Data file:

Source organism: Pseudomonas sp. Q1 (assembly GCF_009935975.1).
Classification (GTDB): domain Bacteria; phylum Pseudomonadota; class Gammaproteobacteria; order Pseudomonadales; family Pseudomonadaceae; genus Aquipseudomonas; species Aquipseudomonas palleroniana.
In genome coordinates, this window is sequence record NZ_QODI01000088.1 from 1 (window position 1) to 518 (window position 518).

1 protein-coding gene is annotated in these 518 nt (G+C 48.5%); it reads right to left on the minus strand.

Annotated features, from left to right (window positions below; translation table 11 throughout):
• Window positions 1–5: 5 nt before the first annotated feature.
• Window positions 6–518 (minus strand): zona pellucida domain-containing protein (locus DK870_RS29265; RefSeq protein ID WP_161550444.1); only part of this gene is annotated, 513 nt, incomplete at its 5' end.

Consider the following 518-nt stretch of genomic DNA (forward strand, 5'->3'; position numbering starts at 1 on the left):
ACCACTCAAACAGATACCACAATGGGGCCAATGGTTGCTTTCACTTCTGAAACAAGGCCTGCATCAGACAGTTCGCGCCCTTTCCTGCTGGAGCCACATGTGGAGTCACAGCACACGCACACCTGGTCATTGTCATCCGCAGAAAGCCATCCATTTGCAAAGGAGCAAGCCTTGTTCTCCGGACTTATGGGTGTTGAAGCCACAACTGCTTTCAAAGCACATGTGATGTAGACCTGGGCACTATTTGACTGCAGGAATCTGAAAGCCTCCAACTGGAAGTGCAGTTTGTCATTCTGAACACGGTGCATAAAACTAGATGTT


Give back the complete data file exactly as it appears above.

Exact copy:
Source organism: Pseudomonas sp. Q1 (assembly GCF_009935975.1).
Classification (GTDB): domain Bacteria; phylum Pseudomonadota; class Gammaproteobacteria; order Pseudomonadales; family Pseudomonadaceae; genus Aquipseudomonas; species Aquipseudomonas palleroniana.
In genome coordinates, this window is sequence record NZ_QODI01000088.1 from 1 (window position 1) to 518 (window position 518).

1 protein-coding gene is annotated in these 518 nt (G+C 48.5%); it reads right to left on the minus strand.

Annotated features, from left to right (window positions below; translation table 11 throughout):
• Window positions 1–5: 5 nt before the first annotated feature.
• Window positions 6–518 (minus strand): zona pellucida domain-containing protein (locus DK870_RS29265; RefSeq protein ID WP_161550444.1); only part of this gene is annotated, 513 nt, incomplete at its 5' end.

Consider the following 518-nt stretch of genomic DNA (forward strand, 5'->3'; position numbering starts at 1 on the left):
ACCACTCAAACAGATACCACAATGGGGCCAATGGTTGCTTTCACTTCTGAAACAAGGCCTGCATCAGACAGTTCGCGCCCTTTCCTGCTGGAGCCACATGTGGAGTCACAGCACACGCACACCTGGTCATTGTCATCCGCAGAAAGCCATCCATTTGCAAAGGAGCAAGCCTTGTTCTCCGGACTTATGGGTGTTGAAGCCACAACTGCTTTCAAAGCACATGTGATGTAGACCTGGGCACTATTTGACTGCAGGAATCTGAAAGCCTCCAACTGGAAGTGCAGTTTGTCATTCTGAACACGGTGCATAAAACTAGATGTT